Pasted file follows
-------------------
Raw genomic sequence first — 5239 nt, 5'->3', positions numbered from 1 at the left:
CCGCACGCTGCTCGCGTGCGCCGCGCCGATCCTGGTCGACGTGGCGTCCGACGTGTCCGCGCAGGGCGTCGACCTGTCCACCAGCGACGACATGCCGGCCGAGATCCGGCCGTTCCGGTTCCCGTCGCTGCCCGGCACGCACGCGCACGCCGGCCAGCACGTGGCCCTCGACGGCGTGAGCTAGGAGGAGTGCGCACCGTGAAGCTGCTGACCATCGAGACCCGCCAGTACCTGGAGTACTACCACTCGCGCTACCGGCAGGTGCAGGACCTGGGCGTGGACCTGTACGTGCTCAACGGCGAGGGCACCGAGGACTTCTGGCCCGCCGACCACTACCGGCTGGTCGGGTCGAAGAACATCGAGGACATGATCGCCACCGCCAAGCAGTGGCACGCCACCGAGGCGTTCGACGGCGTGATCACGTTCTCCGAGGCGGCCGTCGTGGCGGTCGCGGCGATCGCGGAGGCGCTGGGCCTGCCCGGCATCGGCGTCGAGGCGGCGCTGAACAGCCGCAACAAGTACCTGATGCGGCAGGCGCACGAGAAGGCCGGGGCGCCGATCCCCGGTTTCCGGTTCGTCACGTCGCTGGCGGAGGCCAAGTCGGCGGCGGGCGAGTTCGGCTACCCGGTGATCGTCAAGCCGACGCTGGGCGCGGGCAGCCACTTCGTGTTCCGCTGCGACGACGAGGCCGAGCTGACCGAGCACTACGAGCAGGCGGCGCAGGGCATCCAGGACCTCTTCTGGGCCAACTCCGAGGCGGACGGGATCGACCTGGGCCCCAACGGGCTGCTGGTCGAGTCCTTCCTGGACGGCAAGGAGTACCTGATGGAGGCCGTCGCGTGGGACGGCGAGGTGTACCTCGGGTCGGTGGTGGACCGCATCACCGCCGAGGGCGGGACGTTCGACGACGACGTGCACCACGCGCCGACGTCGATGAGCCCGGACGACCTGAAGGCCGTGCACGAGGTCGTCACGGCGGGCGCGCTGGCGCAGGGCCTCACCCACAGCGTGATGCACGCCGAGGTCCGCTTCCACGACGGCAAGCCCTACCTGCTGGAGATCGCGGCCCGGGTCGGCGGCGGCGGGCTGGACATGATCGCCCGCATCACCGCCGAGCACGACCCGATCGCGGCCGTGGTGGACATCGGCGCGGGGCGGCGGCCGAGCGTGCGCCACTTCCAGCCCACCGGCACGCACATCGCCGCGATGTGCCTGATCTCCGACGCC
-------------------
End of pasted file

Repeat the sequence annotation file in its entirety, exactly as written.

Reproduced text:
Raw genomic sequence first — 5239 nt, 5'->3', positions numbered from 1 at the left:
CCGCACGCTGCTCGCGTGCGCCGCGCCGATCCTGGTCGACGTGGCGTCCGACGTGTCCGCGCAGGGCGTCGACCTGTCCACCAGCGACGACATGCCGGCCGAGATCCGGCCGTTCCGGTTCCCGTCGCTGCCCGGCACGCACGCGCACGCCGGCCAGCACGTGGCCCTCGACGGCGTGAGCTAGGAGGAGTGCGCACCGTGAAGCTGCTGACCATCGAGACCCGCCAGTACCTGGAGTACTACCACTCGCGCTACCGGCAGGTGCAGGACCTGGGCGTGGACCTGTACGTGCTCAACGGCGAGGGCACCGAGGACTTCTGGCCCGCCGACCACTACCGGCTGGTCGGGTCGAAGAACATCGAGGACATGATCGCCACCGCCAAGCAGTGGCACGCCACCGAGGCGTTCGACGGCGTGATCACGTTCTCCGAGGCGGCCGTCGTGGCGGTCGCGGCGATCGCGGAGGCGCTGGGCCTGCCCGGCATCGGCGTCGAGGCGGCGCTGAACAGCCGCAACAAGTACCTGATGCGGCAGGCGCACGAGAAGGCCGGGGCGCCGATCCCCGGTTTCCGGTTCGTCACGTCGCTGGCGGAGGCCAAGTCGGCGGCGGGCGAGTTCGGCTACCCGGTGATCGTCAAGCCGACGCTGGGCGCGGGCAGCCACTTCGTGTTCCGCTGCGACGACGAGGCCGAGCTGACCGAGCACTACGAGCAGGCGGCGCAGGGCATCCAGGACCTCTTCTGGGCCAACTCCGAGGCGGACGGGATCGACCTGGGCCCCAACGGGCTGCTGGTCGAGTCCTTCCTGGACGGCAAGGAGTACCTGATGGAGGCCGTCGCGTGGGACGGCGAGGTGTACCTCGGGTCGGTGGTGGACCGCATCACCGCCGAGGGCGGGACGTTCGACGACGACGTGCACCACGCGCCGACGTCGATGAGCCCGGACGACCTGAAGGCCGTGCACGAGGTCGTCACGGCGGGCGCGCTGGCGCAGGGCCTCACCCACAGCGTGATGCACGCCGAGGTCCGCTTCCACGACGGCAAGCCCTACCTGCTGGAGATCGCGGCCCGGGTCGGCGGCGGCGGGCTGGACATGATCGCCCGCATCACCGCCGAGCACGACCCGATCGCGGCCGTGGTGGACATCGGCGCGGGGCGGCGGCCGAGCGTGCGCCACTTCCAGCCCACCGGCACGCACATCGCCGCGATGTGCCTGATCTCCGACGCC